I arrived in Hong Kong 4 days ahead of my family to spend some much-anticipated time with Carys! ♥
It’s my 4th visit to Hong Kong, but thanks to her, I still got to experience many interesting things, some of which is a glimpse into what living in Hong Kong is like!
Local experience #1: Live like one
The fastest way to feel like a local is to live amongst them!
Her apartment was 40 years old, had weird knocking sounds due to old pipes from day till night, couldn’t flush the toilet for 2 days, and didn’t ever have nearly sufficient water pressure for showering, but I wouldn’t trade the experience for anything else! (Plus I’m a free-loader, so I’m not complaining!)
It is surrounded by many VERY good food stores though! Super love!
Local experience #2: Sharing tables
The first meal I had with her was during her lunch hour and she got us seats first. She picked me up from outside the restaurant and brought me to our table.
As we approached our table, I saw a guy sitting there and was confused. Carys didn’t mention anyone joining us, and from her body language and his, they are either pointedly ignoring each other, or they didn’t know each other.
So I just quietly sat down, deciding to observe first.
She never did introduce him, and shortly after, another unknown woman joined said unknown man!
I found out later that it’s common to share tables, especially during peak hours.
LUCKY I DIDN’T TRY AND BE FRIENDLY AND INTRODUCED MYSELF!
But you can’t blame me! This is a decent restaurant in a big mall like ION and Vivocity leh! Why got strangers sit at my table one?!
I really don’t remember having to share tables in my past visits. But then again, my last visit was many years back and Hong Kong probably got a lot more populated since then. #futureofsingapore
Local experience #3: Eating at a 茶餐厅
Having breakfast at a 茶餐厅 (Cha Chaan Teng) at one of the most famous Hong Kong cafes, Australian Dairy Co.:
It is typical to have long lines, but we arrived at 8+ am and managed to evade most of the crowd. Add in a dash of luck and we nailed seats after being in the queue for less than 5 minutes!
For the record, no. The owner is not Australian, neither do they use milk from Australia. It’s just named that way. *shrugs*
It was an eye-opener because the scrambled eggs were supposedly legendary, the sets cheap, and record-fast serving time. But service is zero.
It lived up well to expectations.
The scrambled eggs were sinfully delicious.
We suspect lots of cream or butter. Maybe both. Definitely not something to eat everyday.
I paid HKD $18 for eggs, toast and a cup of hot milk. Pretty reasonable.
Again, we had to share tables (refer to point #2). The guy sitting opposite me barely had time to take a single breath after he finished ordering when the waiter plunked his plate of food in front of him.
I’M SERIOUSLY NOT KIDDING.
- Waiter finish scribbling order
- Waiter disappears
- Waiter reappears in 5 seconds with food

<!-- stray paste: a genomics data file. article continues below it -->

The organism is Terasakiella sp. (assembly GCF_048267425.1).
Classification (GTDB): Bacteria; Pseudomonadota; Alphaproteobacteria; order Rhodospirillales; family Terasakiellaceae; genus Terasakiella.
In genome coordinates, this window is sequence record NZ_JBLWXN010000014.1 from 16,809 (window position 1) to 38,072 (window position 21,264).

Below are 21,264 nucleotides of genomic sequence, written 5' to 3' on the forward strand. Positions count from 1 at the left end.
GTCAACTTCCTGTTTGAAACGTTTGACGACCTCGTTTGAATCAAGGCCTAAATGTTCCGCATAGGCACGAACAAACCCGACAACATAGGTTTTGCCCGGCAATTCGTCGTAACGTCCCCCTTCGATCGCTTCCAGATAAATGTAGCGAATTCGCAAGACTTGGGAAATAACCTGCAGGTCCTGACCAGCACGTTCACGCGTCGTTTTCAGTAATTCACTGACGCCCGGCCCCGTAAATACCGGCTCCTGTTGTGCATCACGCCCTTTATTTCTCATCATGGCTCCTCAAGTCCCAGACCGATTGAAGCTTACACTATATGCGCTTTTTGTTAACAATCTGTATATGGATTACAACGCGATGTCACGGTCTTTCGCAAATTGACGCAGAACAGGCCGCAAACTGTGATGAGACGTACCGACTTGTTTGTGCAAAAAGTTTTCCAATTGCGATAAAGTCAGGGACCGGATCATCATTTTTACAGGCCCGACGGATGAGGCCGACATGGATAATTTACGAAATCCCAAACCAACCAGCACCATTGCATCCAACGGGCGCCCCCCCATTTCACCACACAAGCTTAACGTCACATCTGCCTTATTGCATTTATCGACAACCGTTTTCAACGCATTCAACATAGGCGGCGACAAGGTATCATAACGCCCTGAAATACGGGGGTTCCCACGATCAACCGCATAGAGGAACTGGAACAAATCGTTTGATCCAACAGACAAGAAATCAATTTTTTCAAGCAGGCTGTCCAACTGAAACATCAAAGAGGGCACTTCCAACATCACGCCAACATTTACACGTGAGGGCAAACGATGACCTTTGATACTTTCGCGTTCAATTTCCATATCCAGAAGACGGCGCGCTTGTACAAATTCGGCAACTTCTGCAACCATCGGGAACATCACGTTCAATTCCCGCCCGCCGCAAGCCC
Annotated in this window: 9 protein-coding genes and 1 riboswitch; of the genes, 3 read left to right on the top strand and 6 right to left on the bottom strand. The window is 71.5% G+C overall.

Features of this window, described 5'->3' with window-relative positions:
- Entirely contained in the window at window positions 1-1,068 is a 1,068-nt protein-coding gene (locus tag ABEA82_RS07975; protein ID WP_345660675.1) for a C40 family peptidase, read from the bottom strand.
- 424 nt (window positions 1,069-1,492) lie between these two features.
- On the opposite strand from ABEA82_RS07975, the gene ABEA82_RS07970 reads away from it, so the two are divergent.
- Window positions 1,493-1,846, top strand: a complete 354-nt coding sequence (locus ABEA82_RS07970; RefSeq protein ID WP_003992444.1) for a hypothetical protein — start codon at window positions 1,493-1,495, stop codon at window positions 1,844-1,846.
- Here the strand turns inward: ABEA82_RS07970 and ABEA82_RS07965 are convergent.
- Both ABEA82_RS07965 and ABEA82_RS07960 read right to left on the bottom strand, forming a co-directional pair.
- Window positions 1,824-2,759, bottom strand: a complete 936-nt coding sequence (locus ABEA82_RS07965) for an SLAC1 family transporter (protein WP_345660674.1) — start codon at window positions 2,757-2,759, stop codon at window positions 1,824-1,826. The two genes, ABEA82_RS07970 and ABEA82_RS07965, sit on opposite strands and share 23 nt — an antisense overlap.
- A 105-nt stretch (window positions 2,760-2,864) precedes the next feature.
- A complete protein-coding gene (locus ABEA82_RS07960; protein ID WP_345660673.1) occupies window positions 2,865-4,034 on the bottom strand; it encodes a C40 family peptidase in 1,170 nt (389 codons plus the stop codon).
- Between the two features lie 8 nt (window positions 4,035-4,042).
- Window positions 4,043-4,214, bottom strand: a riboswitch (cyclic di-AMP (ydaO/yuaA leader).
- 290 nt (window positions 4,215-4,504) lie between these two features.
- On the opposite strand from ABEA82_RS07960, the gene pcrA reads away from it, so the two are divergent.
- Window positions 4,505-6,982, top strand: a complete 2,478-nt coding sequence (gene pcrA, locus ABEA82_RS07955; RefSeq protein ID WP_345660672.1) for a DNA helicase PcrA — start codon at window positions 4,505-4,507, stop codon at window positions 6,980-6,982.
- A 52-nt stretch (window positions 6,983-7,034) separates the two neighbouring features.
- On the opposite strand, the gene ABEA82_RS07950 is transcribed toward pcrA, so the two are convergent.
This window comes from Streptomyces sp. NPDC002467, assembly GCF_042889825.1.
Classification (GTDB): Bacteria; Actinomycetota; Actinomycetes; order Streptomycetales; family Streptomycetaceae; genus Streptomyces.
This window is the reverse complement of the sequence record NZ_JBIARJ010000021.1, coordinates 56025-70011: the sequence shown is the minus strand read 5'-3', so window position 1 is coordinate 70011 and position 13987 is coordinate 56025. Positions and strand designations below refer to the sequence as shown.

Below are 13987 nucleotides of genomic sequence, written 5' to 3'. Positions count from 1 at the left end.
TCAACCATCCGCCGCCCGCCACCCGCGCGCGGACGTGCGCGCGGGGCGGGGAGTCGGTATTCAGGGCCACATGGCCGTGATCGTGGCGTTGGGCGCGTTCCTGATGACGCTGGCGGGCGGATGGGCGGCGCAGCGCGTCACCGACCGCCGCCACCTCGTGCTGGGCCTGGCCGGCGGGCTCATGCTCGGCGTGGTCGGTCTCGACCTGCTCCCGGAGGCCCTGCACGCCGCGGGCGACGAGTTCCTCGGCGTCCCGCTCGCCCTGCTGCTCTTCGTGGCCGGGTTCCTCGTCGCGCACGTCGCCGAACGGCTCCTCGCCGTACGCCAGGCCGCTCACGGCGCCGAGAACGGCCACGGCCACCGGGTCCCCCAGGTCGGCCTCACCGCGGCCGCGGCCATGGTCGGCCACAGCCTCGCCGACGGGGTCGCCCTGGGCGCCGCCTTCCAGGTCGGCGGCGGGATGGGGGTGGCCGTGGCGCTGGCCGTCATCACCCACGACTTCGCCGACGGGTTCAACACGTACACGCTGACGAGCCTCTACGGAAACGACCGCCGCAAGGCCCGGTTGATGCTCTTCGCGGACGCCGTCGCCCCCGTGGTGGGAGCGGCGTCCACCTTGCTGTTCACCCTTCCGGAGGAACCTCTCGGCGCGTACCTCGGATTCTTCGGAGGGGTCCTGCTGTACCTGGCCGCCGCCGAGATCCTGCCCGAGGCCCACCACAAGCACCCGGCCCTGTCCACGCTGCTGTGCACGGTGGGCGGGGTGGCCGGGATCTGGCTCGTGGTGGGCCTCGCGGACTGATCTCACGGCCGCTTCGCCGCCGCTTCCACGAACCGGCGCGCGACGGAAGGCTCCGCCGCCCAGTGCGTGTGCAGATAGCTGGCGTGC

But yes, the cafe is very busy and chaotic. Take a second longer to decide on what you want and the waiter will just dash away without a word.
Rude or efficient? You decide.
Local experience #4: Taking a mini bus
I’ve only seen it on TVB dramas and was ridiculously excited I was going to sit in one!
The tricky, but interesting things about taking a mini bus are that:
- There are no fixed bus stops. You just shout out where you want to drop off along the route it covers. E.g. “Please stop ahead at XYZ Building”
- You can flag for a mini bus anywhere along the road
- The bus drivers are like playing a game of “Crazy Taxi”, bus-style. Minimal concern for speed and safety.
Speedometer installed so that passengers can report reckless driving (sign with contact info on top, but can’t be seen clearly in photo).
He’s driving at 23 km/h only because there’s a traffic jam! When he did a right turn, I can really feel he super anyhow turn. Full speed without slowing down!
We were embarrassed about having to call out our stop in our lousy Cantonese and even contemplated getting off at someone else’s stop but fortunately, someone was alighting at the place we wanted to alight! #chickenavoided
Local experience #5: Old-school mani/pedi
This is perhaps the most interesting experience of all. Or perhaps the correct adjective is terrifying…
First, soaking our feet:
In a plastic bucket wrapped with a plastic bag. While sitting on someone’s home sofa.
Next, she trimmed my nails. WITH SCISSORS.
WTF, you know how scary that is?! Toes in particular are so meaty and I was so terrified she’ll snip bits of them off!
Then they brought out this vegetable peeler lookalike for removing the dead skin on the soles. NOT KIDDING. It really is the twin of vegetable peelers.
They said my feet didn’t require it, and Carys vehemently refused to have them do it. She worried she might not leave the place with any feet.
Then, picking colors:
Hahaha! Well, I suppose it’s quite refreshing from the modern color wheels we use!
But not a single OPI in sight. The only brand I recognized was Revlon.
The lady prepped my feet for painting…
… by lacing it with tissue paper o_O
Well… I suppose it’s actually more hygienic when you think about it.
Toe separators are so overrated.
I was busy taking photos and being amused that I failed to notice that she didn’t apply base coat.
… It had to be on the day when I am attempting RED nails for the first time. Thanks ah. Thanks.
Till now, I still haven’t removed them from the sheer horrific mental image of the staining damage.
To wrap off this happy occasion, we have the overzealous shopkeeper auntie, offering to take photos for us and even going on to wedge herself between us and forcing the other disgruntled auntie to take a photo:
I don’t know why she’s linking arms with me.
Well well, definitely interesting experiences to be had! But above all, I’m happiest about creating new memories with Carys!
We all lead our separate busy lives, but at times like these, it warms my heart to feel the closeness again :)